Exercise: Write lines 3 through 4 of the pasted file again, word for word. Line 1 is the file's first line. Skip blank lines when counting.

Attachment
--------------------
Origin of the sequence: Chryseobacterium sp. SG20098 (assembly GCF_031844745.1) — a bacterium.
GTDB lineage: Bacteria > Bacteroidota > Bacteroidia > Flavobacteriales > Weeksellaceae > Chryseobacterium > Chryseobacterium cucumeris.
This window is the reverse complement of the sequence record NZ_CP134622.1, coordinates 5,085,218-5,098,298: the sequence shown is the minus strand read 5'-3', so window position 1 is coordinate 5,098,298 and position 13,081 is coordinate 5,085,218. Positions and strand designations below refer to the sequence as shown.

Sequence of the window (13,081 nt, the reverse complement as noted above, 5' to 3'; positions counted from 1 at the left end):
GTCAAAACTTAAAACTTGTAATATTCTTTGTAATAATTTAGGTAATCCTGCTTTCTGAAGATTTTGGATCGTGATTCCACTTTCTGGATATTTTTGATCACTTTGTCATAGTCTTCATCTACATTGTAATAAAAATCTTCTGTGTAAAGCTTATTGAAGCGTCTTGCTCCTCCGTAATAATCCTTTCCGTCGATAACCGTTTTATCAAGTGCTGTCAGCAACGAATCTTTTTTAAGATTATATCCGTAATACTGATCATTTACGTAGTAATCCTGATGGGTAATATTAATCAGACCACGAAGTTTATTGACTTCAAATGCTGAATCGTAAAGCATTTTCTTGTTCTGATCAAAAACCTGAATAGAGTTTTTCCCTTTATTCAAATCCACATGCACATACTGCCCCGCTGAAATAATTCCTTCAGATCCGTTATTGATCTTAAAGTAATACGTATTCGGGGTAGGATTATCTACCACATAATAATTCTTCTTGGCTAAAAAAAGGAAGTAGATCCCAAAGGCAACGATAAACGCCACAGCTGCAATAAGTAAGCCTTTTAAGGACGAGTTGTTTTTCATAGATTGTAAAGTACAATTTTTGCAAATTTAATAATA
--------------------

This window is the reverse complement of the sequence record NZ_CP134622.1, coordinates 5,085,218-5,098,298: the sequence shown is the minus strand read 5'-3', so window position 1 is coordinate 5,098,298 and position 13,081 is coordinate 5,085,218. Positions and strand designations below refer to the sequence as shown.

Sequence of the window (13,081 nt, the reverse complement as noted above, 5' to 3'; positions counted from 1 at the left end):